Where are the Neotropical Otters (Lontra longicaudis)? A study on the Ecology of a Cryptic Mammal across a Transboundary Basin in Mesoamerica

Mildred Fabiola Corona Figueroa

The Neotropical otter (Lontra longicaudis) is a top predator of the aquatic ecosystems, and it is currently classified as a Near Threatened species by the IUCN. It is considered an indicator species of the quality of aquatic ecosystems through changes in its distribution, reduction of its populations and changes in its behaviour patterns. Although this species can inhabit sites highly intervened by humans, the abundance can be affected by anthropogenic activities, putting the permanence of its populations at risk. This study will contribute to the knowledge on the distribution, ecology, and conservation status of the Neotropical otter in southern Yucatán Peninsula. With this project I will be able to (1) Estimate the current distribution of the Neotropical otter. (2) To identify the components of the diet of the Neotropical otter. And (3) to describe the local knowledge about the Neotropical otter and its habitat.

Collection of Neotropical otter Faeces Samples. © M. F. Corona-Figueroa.

Collection of Neotropical otter Faeces Samples. © M. F. Corona-Figueroa.

We will carry out aquatic samplings by motorboat or kayak in transects of 1 to 3 km in length located along the riverbed. I will travel silently each transect at a speed of 1 km/h to search for indirect evidence of otters (feces, footprints, latrines, shelters), as well as sightings. We will also conduct semi-structured interviews directed at key informants, such as fishermen, tour operators, and boatmen from rural communities near the waterbodies in the study area.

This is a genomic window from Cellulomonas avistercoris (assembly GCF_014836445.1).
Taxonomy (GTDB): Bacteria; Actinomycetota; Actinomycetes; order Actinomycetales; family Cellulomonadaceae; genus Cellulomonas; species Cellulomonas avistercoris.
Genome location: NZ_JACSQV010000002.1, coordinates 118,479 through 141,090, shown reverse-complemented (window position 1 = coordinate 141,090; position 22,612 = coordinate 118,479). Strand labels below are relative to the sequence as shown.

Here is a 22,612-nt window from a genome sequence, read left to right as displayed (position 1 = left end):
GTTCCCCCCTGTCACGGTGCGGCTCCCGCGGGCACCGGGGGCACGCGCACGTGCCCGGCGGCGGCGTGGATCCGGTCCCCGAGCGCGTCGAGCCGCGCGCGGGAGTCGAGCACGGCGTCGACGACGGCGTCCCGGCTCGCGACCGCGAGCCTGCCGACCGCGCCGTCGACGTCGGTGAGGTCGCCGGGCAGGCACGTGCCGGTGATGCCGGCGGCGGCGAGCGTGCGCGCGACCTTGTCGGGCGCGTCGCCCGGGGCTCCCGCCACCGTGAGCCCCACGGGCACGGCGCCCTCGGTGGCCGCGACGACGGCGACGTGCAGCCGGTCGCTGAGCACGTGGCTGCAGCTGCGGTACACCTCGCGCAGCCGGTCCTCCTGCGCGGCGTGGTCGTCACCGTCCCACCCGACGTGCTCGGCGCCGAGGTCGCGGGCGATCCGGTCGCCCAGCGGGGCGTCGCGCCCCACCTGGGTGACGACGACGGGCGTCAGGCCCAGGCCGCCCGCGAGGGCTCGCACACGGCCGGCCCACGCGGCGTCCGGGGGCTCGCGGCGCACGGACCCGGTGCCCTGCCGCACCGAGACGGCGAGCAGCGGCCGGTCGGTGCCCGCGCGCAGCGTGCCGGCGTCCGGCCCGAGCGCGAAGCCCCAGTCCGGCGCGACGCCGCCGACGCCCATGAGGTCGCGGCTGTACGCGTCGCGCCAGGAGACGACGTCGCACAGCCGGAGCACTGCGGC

Although the Neotropical otter is a widely distributed species, there are still gaps in information about its natural history, ecology, and conservation in Mesoamerica. This project will provide information on the current distribution and feeding habits of the species in the Río Hondo basin and the interconnected waterbodies in southern Quintana Roo, using non-invasive methodologies for its study. This project will also collect information on the perceptions and local knowledge about the species and its habitat, so that there will be an approach to propose the Neotropical otter as a flag species for future conservation, education, management, and connectivity projects of northern habitats of the Mesoamerica region. In addition, this project will allow the approach with local people for conservation and management projects in the long term.

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